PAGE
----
Saturday Night at the Jazz Fest

Nothing beats wandering the streets of the jazz fest, absorbing the sights and especially the sounds, going from stage to stage to discover beats both old and new. Over the course of a couple of hours Saturday night, I managed to hear the Queen of Ragtime, Mimi Blais; West Trainz, a moving (literally) tribute to the songs of the railway; the fresh and sassy Tia Brazda; and, finally, the soul-stirring spirit of the Montreal Jubilation Gospel Choir.


On the Heineken Stage, Mimi Blais, a veritable one-woman ragtime powerhouse, pounded out the syncopated rhythms that gave birth to jazz at the beginning of the 20th century. Within seconds she had everyone bouncing to a medley of Scott Joplin faves. Her renditions of more modern rags were just as catchy. With a little historical commentary thrown in for good measure, Blais enlightened as well as entertained.


I crossed the path of West Trainz while searching for something to eat. Drawn by the bluesy funk emanating from a crowd gathered at the foot of the stairs of Place des Arts, I stopped to listen, admiring the somewhat steampunk setup: Brass speakers and megaphones and metallic lights adorned what turned out to be a mini-train that eventually started to wind its way through the crowds, playing reggae, funk, and blues-inflected tunes that transported us aurally like a jazzy Orient Express.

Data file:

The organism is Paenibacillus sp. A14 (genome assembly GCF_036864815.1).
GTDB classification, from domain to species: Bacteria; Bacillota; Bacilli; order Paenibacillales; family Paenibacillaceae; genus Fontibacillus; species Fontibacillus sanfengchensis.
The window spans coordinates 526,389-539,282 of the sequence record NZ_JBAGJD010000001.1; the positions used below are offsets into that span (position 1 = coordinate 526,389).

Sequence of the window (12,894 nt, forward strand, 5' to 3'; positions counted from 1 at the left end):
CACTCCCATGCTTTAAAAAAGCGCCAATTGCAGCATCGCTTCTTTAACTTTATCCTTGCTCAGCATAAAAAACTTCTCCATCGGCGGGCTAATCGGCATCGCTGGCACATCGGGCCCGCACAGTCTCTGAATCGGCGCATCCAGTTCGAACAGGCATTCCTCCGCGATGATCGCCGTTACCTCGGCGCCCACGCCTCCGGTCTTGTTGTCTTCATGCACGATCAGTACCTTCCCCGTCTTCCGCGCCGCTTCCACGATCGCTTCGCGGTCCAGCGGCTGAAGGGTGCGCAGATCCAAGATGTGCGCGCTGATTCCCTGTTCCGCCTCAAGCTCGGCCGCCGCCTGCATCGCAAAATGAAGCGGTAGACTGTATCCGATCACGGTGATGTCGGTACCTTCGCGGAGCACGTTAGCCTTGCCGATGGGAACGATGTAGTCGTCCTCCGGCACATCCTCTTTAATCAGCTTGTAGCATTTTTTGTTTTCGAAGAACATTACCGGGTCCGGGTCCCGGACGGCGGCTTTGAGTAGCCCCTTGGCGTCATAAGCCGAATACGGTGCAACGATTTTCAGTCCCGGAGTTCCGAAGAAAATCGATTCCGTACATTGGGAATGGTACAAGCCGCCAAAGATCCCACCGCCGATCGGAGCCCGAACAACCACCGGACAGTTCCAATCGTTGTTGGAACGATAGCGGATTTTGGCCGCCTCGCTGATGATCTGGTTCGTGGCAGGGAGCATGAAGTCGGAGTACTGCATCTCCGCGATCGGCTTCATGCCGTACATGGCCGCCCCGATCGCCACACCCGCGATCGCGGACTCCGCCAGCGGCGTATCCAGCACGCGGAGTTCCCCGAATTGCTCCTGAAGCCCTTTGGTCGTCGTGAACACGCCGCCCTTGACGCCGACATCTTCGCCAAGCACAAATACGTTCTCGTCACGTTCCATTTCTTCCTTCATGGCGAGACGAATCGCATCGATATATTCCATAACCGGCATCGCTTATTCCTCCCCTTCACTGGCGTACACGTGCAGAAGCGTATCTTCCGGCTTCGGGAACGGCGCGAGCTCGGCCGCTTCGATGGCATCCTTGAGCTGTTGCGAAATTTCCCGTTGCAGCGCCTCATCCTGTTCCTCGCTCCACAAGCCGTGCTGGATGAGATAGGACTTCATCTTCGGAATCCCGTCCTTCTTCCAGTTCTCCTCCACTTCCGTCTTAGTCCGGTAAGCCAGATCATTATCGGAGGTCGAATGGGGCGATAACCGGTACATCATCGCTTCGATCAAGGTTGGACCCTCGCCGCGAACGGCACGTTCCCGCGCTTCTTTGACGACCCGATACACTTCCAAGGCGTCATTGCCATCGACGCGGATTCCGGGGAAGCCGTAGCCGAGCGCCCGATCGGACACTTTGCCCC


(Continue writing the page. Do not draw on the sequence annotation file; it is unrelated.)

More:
West Trainz eventually led to the TD stage, where the clear, sparkling voice of Tia Brazda, backed by her great band, captivated with a mix of old and new, mellow and upbeat, a modern twist on a classic sound.

My evening ended at La Maison Symphonique, where the Montreal Jubilation Gospel Choir—an established institution in this city since 1982—roused concert-goers with their soulful renditions of gospel songs both old and new. The concert started with a sax solo—an impassioned reverie on Amazing Grace that filled the hall with its heart-wrenching pleas. The saxophonist was joined by the musicians—winds and brass, guitar and bass, drums, piano, and the obligatory Hammond organ. And then, finally, the singers filed in from the back of the hall, dancing down the outside aisles, clapping and singing and making eye contact with the audience, and the concert really began.


Studies have shown that singing in a choir has many benefits, including beating depression. I would guess that singing in the MJGC is not just anti-depressive; it’s probably more like being on ecstasy. The sheer, soulful joy transports and transcends, and not just the singers but the audience as well. From Highway to Heaven to Ezekiel Saw the Wheel, from the group numbers to the soloists, the MJGC is a positive force to be reckoned with.

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